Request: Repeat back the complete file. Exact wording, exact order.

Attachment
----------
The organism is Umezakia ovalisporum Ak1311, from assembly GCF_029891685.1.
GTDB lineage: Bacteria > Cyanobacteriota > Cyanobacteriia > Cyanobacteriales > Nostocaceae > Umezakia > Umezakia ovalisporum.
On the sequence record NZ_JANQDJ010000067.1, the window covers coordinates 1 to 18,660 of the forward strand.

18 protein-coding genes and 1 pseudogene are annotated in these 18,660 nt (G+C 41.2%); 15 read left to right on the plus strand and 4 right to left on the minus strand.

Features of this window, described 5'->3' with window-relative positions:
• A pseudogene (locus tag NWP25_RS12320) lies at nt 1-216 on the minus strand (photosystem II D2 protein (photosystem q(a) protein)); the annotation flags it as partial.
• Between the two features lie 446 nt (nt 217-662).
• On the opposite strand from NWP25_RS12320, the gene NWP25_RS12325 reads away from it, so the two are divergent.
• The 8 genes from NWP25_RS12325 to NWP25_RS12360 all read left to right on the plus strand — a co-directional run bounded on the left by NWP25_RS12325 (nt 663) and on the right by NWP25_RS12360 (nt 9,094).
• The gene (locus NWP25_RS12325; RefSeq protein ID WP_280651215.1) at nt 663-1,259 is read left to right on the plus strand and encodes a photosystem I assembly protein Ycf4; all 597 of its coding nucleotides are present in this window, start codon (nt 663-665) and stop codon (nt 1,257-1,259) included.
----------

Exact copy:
The organism is Umezakia ovalisporum Ak1311, from assembly GCF_029891685.1.
GTDB lineage: Bacteria > Cyanobacteriota > Cyanobacteriia > Cyanobacteriales > Nostocaceae > Umezakia > Umezakia ovalisporum.
On the sequence record NZ_JANQDJ010000067.1, the window covers coordinates 1 to 18,660 of the forward strand.

18 protein-coding genes and 1 pseudogene are annotated in these 18,660 nt (G+C 41.2%); 15 read left to right on the plus strand and 4 right to left on the minus strand.

Features of this window, described 5'->3' with window-relative positions:
• A pseudogene (locus tag NWP25_RS12320) lies at nt 1-216 on the minus strand (photosystem II D2 protein (photosystem q(a) protein)); the annotation flags it as partial.
• Between the two features lie 446 nt (nt 217-662).
• On the opposite strand from NWP25_RS12320, the gene NWP25_RS12325 reads away from it, so the two are divergent.
• The 8 genes from NWP25_RS12325 to NWP25_RS12360 all read left to right on the plus strand — a co-directional run bounded on the left by NWP25_RS12325 (nt 663) and on the right by NWP25_RS12360 (nt 9,094).
• The gene (locus NWP25_RS12325; RefSeq protein ID WP_280651215.1) at nt 663-1,259 is read left to right on the plus strand and encodes a photosystem I assembly protein Ycf4; all 597 of its coding nucleotides are present in this window, start codon (nt 663-665) and stop codon (nt 1,257-1,259) included.